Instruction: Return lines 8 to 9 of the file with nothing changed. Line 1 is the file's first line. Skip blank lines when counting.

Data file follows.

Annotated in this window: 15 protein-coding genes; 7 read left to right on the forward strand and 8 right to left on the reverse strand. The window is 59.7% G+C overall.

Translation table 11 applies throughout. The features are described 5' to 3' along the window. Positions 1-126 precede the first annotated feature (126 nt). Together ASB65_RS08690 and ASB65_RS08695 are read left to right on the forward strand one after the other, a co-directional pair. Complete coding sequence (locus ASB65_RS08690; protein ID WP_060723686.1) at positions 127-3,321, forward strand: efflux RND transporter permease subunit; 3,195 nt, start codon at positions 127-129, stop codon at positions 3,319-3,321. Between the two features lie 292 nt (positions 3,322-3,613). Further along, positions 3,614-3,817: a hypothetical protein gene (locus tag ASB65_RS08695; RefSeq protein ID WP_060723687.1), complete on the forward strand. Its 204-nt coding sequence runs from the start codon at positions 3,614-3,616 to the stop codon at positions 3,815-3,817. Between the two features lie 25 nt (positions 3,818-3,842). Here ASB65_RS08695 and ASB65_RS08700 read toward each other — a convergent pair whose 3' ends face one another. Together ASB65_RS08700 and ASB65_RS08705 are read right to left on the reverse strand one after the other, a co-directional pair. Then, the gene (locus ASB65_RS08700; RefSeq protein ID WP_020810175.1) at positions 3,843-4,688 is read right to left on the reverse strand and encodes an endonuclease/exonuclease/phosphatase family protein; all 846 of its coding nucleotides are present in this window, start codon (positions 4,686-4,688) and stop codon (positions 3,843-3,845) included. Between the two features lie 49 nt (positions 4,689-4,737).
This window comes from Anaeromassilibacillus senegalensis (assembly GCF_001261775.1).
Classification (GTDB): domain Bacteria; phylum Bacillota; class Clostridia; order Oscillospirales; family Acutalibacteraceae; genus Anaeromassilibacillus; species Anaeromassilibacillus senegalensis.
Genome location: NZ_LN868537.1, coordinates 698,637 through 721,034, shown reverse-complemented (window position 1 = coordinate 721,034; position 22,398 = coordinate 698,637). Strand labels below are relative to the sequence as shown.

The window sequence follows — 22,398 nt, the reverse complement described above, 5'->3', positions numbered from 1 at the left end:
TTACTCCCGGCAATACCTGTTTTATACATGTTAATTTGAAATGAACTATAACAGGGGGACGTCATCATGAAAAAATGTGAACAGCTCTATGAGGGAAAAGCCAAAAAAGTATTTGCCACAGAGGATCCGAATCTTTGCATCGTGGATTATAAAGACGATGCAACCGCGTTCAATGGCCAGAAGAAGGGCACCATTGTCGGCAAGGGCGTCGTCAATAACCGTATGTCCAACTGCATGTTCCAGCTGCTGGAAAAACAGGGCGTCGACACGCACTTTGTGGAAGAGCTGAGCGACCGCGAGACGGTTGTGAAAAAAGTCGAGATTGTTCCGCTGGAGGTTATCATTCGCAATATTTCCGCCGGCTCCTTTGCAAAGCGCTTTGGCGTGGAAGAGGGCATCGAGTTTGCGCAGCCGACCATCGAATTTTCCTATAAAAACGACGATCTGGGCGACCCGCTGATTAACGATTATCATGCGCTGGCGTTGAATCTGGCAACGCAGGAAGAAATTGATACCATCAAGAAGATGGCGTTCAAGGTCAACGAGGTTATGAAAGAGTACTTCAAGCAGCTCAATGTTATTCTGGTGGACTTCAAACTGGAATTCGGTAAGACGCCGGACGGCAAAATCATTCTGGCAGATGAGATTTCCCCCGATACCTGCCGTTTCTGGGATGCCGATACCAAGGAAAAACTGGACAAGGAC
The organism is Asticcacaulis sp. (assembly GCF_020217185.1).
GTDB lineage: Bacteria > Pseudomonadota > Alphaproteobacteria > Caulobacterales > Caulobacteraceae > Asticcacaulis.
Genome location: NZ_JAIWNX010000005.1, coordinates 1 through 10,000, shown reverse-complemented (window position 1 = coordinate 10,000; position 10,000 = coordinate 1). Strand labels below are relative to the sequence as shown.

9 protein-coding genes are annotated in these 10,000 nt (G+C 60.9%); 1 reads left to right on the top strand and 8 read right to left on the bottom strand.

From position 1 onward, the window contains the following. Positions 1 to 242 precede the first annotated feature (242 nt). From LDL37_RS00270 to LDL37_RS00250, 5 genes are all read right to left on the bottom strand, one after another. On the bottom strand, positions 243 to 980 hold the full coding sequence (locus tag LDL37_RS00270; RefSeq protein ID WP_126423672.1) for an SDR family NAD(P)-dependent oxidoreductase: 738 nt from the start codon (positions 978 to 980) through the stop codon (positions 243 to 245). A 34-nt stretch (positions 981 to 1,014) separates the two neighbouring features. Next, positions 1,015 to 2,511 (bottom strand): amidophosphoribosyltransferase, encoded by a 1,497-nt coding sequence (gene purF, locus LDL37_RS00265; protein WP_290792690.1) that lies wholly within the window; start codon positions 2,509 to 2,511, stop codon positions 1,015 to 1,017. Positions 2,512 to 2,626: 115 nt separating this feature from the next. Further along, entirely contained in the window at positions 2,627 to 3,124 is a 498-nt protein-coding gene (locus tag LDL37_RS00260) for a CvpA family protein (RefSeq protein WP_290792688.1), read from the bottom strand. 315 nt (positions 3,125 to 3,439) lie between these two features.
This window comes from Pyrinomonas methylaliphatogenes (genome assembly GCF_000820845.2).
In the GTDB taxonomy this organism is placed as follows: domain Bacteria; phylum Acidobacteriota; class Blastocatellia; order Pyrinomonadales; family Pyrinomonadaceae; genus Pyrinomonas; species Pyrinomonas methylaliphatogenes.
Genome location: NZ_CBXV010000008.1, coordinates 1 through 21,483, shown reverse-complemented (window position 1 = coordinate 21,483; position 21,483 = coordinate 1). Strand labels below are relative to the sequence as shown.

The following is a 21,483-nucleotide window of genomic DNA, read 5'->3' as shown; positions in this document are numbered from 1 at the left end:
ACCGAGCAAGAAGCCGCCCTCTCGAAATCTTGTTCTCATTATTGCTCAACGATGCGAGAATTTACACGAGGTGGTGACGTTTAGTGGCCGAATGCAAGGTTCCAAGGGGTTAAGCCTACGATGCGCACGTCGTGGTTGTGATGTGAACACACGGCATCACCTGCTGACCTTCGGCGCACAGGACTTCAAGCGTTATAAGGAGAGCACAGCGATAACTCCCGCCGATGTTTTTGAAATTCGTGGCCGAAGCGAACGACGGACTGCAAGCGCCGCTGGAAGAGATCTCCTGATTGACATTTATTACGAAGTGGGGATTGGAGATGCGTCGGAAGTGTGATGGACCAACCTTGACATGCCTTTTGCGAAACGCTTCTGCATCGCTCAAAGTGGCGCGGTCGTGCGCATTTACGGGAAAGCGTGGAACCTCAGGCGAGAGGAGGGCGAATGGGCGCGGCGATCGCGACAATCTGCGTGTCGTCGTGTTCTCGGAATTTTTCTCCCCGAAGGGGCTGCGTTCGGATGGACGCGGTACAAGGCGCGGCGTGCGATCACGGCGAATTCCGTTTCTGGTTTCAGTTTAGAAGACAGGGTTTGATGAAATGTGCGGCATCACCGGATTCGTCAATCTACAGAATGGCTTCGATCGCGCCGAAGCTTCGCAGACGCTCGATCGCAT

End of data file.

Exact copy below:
The organism is Asticcacaulis sp. (assembly GCF_020217185.1).
GTDB lineage: Bacteria > Pseudomonadota > Alphaproteobacteria > Caulobacterales > Caulobacteraceae > Asticcacaulis.